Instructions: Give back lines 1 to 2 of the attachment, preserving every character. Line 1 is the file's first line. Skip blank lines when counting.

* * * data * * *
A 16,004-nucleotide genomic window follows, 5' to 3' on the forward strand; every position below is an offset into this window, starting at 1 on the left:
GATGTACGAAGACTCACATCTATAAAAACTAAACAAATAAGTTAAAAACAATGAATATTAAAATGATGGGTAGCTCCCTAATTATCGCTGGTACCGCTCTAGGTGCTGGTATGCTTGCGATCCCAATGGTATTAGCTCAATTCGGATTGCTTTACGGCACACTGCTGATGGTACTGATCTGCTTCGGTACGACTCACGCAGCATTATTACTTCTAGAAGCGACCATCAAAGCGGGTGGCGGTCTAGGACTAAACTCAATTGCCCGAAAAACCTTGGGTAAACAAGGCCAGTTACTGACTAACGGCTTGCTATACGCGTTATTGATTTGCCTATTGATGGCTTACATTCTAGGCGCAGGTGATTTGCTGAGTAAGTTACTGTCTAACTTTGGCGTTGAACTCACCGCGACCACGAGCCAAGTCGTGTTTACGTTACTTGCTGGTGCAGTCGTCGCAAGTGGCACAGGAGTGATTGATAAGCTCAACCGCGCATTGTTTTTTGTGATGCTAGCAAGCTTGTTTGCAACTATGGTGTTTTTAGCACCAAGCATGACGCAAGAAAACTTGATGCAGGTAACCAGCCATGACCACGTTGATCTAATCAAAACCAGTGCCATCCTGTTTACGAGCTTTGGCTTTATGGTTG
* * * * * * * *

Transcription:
A 16,004-nucleotide genomic window follows, 5' to 3' on the forward strand; every position below is an offset into this window, starting at 1 on the left:
GATGTACGAAGACTCACATCTATAAAAACTAAACAAATAAGTTAAAAACAATGAATATTAAAATGATGGGTAGCTCCCTAATTATCGCTGGTACCGCTCTAGGTGCTGGTATGCTTGCGATCCCAATGGTATTAGCTCAATTCGGATTGCTTTACGGCACACTGCTGATGGTACTGATCTGCTTCGGTACGACTCACGCAGCATTATTACTTCTAGAAGCGACCATCAAAGCGGGTGGCGGTCTAGGACTAAACTCAATTGCCCGAAAAACCTTGGGTAAACAAGGCCAGTTACTGACTAACGGCTTGCTATACGCGTTATTGATTTGCCTATTGATGGCTTACATTCTAGGCGCAGGTGATTTGCTGAGTAAGTTACTGTCTAACTTTGGCGTTGAACTCACCGCGACCACGAGCCAAGTCGTGTTTACGTTACTTGCTGGTGCAGTCGTCGCAAGTGGCACAGGAGTGATTGATAAGCTCAACCGCGCATTGTTTTTTGTGATGCTAGCAAGCTTGTTTGCAACTATGGTGTTTTTAGCACCAAGCATGACGCAAGAAAACTTGATGCAGGTAACCAGCCATGACCACGTTGATCTAATCAAAACCAGTGCCATCCTGTTTACGAGCTTTGGCTTTATGGTTG